How to Find Your Windows PC’s Serial Number

Windows doesn’t display your PC’s serial number anywhere in its interface, and neither do popular system information tools. But you can often find a PC’s serial number with a simple command, a peek in your BIOS, or on the hardware itself.

Run the WMIC Command

Open a Command Prompt window to get started. On Windows 10 or 8, right-click the Start button and select “Command Prompt”. On Windows 7, press Windows + R, type “cmd” into the Run dialog, and then press Enter.

At the Command Prompt, type the following command and then press Enter:

wmic bios get serialnumber

You’ll see the computer’s serial number displayed beneath the text “SerialNumber”. This command uses the Windows Management Instrumentation Command-line (WMIC) tool to pull the system’s serial number from its BIOS.

If you don’t see your PC’s serial number, blame your PC’s manufacturer. The number will only appear here if the PC manufacturer saved it to your computer’s BIOS or UEFI firmware. PC manufacturers don’t always fill in the number properly. In that case, you’ll see something like “0” or “To be filled by O.E.M.” instead of an actual serial number.

This is also true if you built your own PC because the PC itself won’t have a serial number. However, you can look up the serial number of your motherboard and other components.

Check the BIOS

You may also be able to find the serial number in the BIOS or UEFI firmware settings screen. This technique won’t get you a serial number if the wmic command didn’t, since the command pulls the serial number from the BIOS. However, checking the BIOS could be helpful if you can’t actually sign into Windows to run the wmic command.

Access the BIOS or UEFI firmware settings screen and look around for a “Serial Number” somewhere on a system information screen. It’ll be in a different place on different PCs, but you can usually find it somewhere on the “Main” or “System” screen.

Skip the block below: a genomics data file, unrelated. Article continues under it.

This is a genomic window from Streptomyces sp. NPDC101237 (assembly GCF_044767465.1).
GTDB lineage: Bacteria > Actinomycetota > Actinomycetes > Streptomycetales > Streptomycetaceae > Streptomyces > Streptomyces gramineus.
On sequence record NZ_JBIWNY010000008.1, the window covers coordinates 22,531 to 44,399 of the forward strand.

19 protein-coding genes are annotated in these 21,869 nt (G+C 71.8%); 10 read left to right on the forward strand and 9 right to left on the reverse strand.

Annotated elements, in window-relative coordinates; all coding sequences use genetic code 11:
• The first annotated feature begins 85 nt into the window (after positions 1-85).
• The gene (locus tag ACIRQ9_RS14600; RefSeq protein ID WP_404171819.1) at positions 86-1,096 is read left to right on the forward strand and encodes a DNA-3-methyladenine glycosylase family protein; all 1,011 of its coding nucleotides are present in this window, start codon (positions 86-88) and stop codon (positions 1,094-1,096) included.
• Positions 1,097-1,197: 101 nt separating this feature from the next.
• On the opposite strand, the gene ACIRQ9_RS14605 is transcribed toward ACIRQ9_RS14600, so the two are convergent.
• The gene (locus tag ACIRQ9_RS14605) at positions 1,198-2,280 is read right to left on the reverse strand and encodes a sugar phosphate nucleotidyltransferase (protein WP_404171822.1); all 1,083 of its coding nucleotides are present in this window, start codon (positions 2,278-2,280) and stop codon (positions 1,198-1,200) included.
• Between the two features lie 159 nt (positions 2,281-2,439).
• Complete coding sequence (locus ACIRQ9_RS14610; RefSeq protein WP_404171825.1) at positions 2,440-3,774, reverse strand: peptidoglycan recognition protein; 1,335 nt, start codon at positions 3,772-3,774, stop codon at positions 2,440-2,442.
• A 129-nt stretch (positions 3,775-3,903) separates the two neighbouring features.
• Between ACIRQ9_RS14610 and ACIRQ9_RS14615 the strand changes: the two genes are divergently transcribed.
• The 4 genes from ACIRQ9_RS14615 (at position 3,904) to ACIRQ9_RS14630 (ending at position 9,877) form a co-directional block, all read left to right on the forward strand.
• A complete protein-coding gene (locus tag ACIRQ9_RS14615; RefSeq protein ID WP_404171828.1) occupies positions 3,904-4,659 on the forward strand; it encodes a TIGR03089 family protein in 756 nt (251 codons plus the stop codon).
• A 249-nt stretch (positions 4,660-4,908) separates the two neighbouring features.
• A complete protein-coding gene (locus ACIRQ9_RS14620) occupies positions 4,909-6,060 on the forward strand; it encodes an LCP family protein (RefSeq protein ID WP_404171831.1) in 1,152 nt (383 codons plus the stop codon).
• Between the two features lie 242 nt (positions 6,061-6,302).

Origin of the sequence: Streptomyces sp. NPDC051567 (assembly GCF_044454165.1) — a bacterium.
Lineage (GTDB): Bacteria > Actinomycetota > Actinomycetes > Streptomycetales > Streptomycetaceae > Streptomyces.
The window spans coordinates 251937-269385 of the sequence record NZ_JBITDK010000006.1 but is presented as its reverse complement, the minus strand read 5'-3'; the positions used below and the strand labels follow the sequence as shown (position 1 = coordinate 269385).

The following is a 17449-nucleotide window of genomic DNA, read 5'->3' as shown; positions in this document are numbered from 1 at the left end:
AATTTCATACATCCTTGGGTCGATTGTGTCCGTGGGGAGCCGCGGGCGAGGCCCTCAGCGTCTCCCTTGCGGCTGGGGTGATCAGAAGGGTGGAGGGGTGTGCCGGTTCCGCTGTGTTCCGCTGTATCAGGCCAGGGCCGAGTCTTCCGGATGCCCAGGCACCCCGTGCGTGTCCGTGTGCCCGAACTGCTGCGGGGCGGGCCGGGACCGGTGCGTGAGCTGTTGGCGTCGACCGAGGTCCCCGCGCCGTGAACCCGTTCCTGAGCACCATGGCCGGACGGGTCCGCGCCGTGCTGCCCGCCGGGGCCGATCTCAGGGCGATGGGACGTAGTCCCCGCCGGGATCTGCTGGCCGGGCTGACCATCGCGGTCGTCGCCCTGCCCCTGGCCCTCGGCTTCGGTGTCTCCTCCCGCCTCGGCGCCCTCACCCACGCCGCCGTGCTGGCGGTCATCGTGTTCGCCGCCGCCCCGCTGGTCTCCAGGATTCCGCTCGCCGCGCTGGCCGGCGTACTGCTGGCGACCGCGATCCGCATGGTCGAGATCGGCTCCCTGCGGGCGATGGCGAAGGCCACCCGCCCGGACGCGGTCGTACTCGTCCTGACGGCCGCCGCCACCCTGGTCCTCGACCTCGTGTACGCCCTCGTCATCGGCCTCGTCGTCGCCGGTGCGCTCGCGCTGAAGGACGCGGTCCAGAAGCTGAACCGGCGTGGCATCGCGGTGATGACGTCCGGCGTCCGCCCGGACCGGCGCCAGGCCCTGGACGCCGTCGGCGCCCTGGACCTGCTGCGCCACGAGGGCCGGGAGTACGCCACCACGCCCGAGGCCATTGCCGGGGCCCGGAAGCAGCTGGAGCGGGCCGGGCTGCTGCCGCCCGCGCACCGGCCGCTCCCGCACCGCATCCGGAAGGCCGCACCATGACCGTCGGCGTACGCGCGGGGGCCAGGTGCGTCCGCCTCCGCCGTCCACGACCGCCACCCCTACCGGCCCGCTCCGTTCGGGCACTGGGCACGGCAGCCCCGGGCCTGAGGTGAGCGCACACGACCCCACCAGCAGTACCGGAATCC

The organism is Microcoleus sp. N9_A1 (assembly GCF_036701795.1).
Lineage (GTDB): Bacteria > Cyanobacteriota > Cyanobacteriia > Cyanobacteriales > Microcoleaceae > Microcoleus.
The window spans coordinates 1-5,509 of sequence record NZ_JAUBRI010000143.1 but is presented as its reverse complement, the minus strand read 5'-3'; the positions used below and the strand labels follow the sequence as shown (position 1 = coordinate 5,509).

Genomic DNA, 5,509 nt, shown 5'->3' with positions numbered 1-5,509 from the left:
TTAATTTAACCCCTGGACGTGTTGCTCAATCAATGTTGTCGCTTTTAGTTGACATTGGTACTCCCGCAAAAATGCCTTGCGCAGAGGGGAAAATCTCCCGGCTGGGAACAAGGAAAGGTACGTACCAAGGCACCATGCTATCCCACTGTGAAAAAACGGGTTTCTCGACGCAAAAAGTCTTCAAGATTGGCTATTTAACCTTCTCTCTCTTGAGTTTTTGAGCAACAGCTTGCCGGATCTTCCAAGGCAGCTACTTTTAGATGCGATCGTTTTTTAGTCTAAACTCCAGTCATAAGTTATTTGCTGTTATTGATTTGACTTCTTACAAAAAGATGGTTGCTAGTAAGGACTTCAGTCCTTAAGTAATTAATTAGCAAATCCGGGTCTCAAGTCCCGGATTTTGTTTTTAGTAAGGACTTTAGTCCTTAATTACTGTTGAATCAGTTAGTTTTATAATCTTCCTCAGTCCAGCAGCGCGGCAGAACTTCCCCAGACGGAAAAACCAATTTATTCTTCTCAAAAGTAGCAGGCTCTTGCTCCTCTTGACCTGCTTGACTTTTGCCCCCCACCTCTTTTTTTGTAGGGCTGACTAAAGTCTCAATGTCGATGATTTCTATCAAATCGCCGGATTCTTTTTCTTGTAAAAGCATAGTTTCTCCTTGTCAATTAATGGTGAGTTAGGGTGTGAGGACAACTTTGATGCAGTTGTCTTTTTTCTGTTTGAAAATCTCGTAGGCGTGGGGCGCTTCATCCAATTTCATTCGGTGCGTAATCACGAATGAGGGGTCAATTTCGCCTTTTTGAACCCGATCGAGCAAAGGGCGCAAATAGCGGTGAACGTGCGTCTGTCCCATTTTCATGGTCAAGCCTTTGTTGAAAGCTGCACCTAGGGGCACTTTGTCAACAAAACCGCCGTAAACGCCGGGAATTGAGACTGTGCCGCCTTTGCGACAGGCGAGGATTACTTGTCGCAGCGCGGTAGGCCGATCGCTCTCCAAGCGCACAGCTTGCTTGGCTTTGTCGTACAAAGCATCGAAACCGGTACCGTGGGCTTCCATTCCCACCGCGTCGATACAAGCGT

Find the Serial Number On the PC’s Hardware, Box, or Elsewhere

If you don’t see a serial number after running the wmic command—or if you just can’t turn the PC on or don’t have access to it—there are several other places you might find the serial number:

  • If you have a laptop, flip it over. On some laptops, you’ll see the number on a sticker. On others, you’ll see the number printed directly on the metal or plastic the laptop is made from. If your laptop has a removable battery, the serial number is sometimes on a sticker inside the battery compartment, under the battery.
  • If you have a desktop PC, look at the back, top, or side of the case for some sort of sticker. The sticker may also be on a sticker inside the case, so you might have to open it up.
  • If you can’t find the serial number on the PC itself, look online for instructions specific to your model. The manufacturer’s website should tell you exactly where to look.
  • If you registered your PC with the manufacturer or received warranty service, the serial number should be included in the registration documentation, warranty service receipt, or email confirmation for the service.

  • If you still have the original product box, it usually has the serial number printed on it—often on the same sticker with the bar code.
  • If you purchased the PC online or in store, the serial number may be printed on the physical or email receipt you received.

And if you just can’t find your serial number at all, don’t give up hope. If you have proof of purchase, the manufacturer still may be able to help you with whatever service you need and may even be able to find out the serial number for you.

Chris Hoffman is a technology writer and all-around computer geek. He's as at home using the Linux terminal as he is digging into the Windows registry. Connect with him on Google+.